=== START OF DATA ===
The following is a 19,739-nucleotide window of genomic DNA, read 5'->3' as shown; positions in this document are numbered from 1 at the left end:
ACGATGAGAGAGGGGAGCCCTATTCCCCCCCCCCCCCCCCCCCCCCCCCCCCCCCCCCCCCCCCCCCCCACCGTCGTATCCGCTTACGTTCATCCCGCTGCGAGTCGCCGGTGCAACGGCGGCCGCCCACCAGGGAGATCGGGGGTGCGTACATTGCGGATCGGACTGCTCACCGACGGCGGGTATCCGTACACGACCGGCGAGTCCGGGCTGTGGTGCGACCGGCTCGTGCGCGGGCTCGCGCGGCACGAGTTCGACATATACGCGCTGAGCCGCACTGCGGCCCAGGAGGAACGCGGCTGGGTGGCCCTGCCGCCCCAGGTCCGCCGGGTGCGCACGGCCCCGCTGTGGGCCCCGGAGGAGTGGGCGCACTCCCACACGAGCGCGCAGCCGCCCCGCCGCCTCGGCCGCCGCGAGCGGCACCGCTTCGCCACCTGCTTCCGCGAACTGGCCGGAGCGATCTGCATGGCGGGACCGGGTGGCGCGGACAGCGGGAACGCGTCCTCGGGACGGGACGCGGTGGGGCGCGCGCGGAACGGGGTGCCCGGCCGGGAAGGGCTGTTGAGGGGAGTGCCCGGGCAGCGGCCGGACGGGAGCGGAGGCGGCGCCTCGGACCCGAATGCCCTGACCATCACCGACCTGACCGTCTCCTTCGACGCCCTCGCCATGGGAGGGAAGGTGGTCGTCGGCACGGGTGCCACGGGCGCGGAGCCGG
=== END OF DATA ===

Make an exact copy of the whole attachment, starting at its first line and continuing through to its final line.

The following is a 19,739-nucleotide window of genomic DNA, read 5'->3' as shown; positions in this document are numbered from 1 at the left end:
ACGATGAGAGAGGGGAGCCCTATTCCCCCCCCCCCCCCCCCCCCCCCCCCCCCCCCCCCCCCCCCCCCCACCGTCGTATCCGCTTACGTTCATCCCGCTGCGAGTCGCCGGTGCAACGGCGGCCGCCCACCAGGGAGATCGGGGGTGCGTACATTGCGGATCGGACTGCTCACCGACGGCGGGTATCCGTACACGACCGGCGAGTCCGGGCTGTGGTGCGACCGGCTCGTGCGCGGGCTCGCGCGGCACGAGTTCGACATATACGCGCTGAGCCGCACTGCGGCCCAGGAGGAACGCGGCTGGGTGGCCCTGCCGCCCCAGGTCCGCCGGGTGCGCACGGCCCCGCTGTGGGCCCCGGAGGAGTGGGCGCACTCCCACACGAGCGCGCAGCCGCCCCGCCGCCTCGGCCGCCGCGAGCGGCACCGCTTCGCCACCTGCTTCCGCGAACTGGCCGGAGCGATCTGCATGGCGGGACCGGGTGGCGCGGACAGCGGGAACGCGTCCTCGGGACGGGACGCGGTGGGGCGCGCGCGGAACGGGGTGCCCGGCCGGGAAGGGCTGTTGAGGGGAGTGCCCGGGCAGCGGCCGGACGGGAGCGGAGGCGGCGCCTCGGACCCGAATGCCCTGACCATCACCGACCTGACCGTCTCCTTCGACGCCCTCGCCATGGGAGGGAAGGTGGTCGTCGGCACGGGTGCCACGGGCGCGGAGCCGG